What Does Wage Garnishment Mean for Financial Freedom?
Creditors are known to use wage garnishment as a scare tactic to get consumers to make payments on their outstanding debts. Wage garnishment is most commonly seen with consumer debt, taxes, and student loans. Though this strategy can be rare, it is crucial to understand how wage garnishment can affect your long-term financial plan. New Era Debt Solutions breaks down the details of the tactic and what it means for achieving financial freedom.
What is wage garnishment?
Wage garnishment is when a court orders your employer to direct a portion of your paycheck to the creditors you owe. There are federal laws governing how much money a creditor can garnish your paycheck. According to FindLaw, “Private creditors, including consumer loans, credit cards and mortgages can withhold up to 25% of your disposable income.” Disposable income is the amount of income you have left after taxes and other charges have been deducted. It can be stressful to imagine a portion of your paycheck disappearing when it means your finances are at risk. Know that there are solutions and programs available to help you.
How can it impact financial goals?
Depending on how much income you earn, creditors may decide to sue in the event that it is likely they will be able to collect on the debts that they are suing for. If you are unemployed or not making enough money to cover your regular expenses, then creditors take that into consideration. Lawsuits are time-consuming and costly, forcing creditors to determine if the likelihood of collecting is worth the cost. Because wage garnishments are required to come with advanced notice, you can typically devise a strategy to keep your goals in check when you receive something from them.
Are there any exemptions?
There are certain types of income that are exempt from wage garnishment. These include social security, retirement savings, unemployment or disability benefits, and workers’ compensation. We do not recommend consistently checking your pay stubs and adding additional stress to an already challenging situation. Do some research, ask questions, and consult a professional in the event that a creditor tries to garnish your wages.
How can you stay on track to financial freedom?
There are a couple of things you can do to stay on track with your finances. First, you can pay the minimum monthly payment on your unsecured debt, so you do not avoid it completely. Note that this is an effective strategy for a shorter term, but you should consider interest rates and how your balance will be affected. Second, you can look into debt settlement programs to see if you are a good candidate.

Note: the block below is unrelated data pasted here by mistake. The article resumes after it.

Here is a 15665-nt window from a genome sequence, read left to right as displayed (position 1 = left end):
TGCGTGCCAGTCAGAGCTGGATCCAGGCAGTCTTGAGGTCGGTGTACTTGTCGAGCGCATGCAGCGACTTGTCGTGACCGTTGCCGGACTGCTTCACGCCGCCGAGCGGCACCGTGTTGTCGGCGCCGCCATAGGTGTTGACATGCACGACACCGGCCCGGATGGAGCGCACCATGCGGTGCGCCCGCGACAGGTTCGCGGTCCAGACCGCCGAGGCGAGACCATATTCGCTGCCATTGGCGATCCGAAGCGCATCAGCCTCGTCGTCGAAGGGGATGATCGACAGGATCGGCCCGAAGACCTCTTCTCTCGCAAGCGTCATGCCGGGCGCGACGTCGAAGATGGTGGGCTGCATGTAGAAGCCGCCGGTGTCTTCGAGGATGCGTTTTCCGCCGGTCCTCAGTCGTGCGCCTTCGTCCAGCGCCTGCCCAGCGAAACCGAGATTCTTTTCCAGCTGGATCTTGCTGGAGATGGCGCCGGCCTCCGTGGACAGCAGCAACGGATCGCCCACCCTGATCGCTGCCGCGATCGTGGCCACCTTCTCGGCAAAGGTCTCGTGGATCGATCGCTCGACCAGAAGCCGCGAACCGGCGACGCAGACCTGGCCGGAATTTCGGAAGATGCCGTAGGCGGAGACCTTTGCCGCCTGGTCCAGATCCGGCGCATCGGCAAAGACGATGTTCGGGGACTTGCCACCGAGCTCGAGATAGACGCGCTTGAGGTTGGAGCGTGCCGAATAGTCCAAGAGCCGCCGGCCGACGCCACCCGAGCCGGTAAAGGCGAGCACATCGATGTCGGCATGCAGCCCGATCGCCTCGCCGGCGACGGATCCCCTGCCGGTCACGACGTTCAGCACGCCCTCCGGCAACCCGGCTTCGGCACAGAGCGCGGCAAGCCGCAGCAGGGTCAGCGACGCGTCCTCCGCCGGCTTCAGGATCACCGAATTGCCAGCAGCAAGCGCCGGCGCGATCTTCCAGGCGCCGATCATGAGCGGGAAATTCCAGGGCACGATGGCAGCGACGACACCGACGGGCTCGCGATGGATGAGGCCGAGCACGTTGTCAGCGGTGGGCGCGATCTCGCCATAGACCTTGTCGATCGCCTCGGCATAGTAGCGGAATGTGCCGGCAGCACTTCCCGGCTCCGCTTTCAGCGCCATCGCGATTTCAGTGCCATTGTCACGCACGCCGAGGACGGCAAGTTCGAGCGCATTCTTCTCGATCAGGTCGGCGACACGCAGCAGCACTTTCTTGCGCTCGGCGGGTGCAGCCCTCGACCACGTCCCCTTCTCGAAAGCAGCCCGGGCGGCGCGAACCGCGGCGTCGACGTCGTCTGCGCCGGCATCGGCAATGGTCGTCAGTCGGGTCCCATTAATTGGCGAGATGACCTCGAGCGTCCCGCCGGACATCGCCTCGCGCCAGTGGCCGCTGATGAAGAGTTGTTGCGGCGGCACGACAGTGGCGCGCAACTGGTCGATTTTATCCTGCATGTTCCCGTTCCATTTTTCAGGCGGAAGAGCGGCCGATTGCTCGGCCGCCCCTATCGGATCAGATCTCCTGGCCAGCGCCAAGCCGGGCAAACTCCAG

Debt settlement programs do not protect you from wage garnishments or lawsuits, but they do help you negotiate your owed balance. Creditors are looking to recover as much of the balance as they can, which is why settling can be their best option.
Wage Garnishment FAQs
How is Wage Garnishment Regulated by Federal Law?
The federal laws that regulate wage garnishment include the Consumer Credit Protection Act (CCPA) and Title III of the Consumer Credit Protection Act, also known as the Federal Wage Garnishment Law. These laws establish the limitations and procedures for wage garnishment in the United States.
More specifically, Title III of the CCPA includes provisions of the federal law that protect employees from excessive wage garnishment and ensure that certain essential income is shielded from garnishment. It sets limits on the amount of wages that can be garnished and provides guidelines for the process of withholding and remitting garnished wages.
Additionally, various federal agencies, such as the Internal Revenue Service (IRS) and the Department of Education, have their own specific regulations and procedures regarding wage garnishment for specific types of debts, such as unpaid taxes or defaulted student loans.
Does the CCPA Provide Protection Against Discharge When Wages Are Garnished?
Protection against discharge is provided by the CCPA under Title III under the “anti-discrimination” & “anti-retaliation” provisions. These specific provisions prohibit employers from taking adverse employment action against an employee because of their garnished wages for a single debt.
Under Title III of the CCPA, an employer cannot fire, demote, or otherwise discriminate against an employee because of wage garnishment. This protection applies to a single wage garnishment for any debt, whether it is related to unpaid taxes, defaulted student loans, child support, or other types of debt subject to garnishment.
Start Your Journey to Financial Freedom
Are you looking to take the next step toward achieving financial freedom? Contact one of our friendly counselors at New Era Debt Solutions to learn more about the debt relief option that fits your needs and budget. We look forward to getting to know you and creating a plan designed just for you.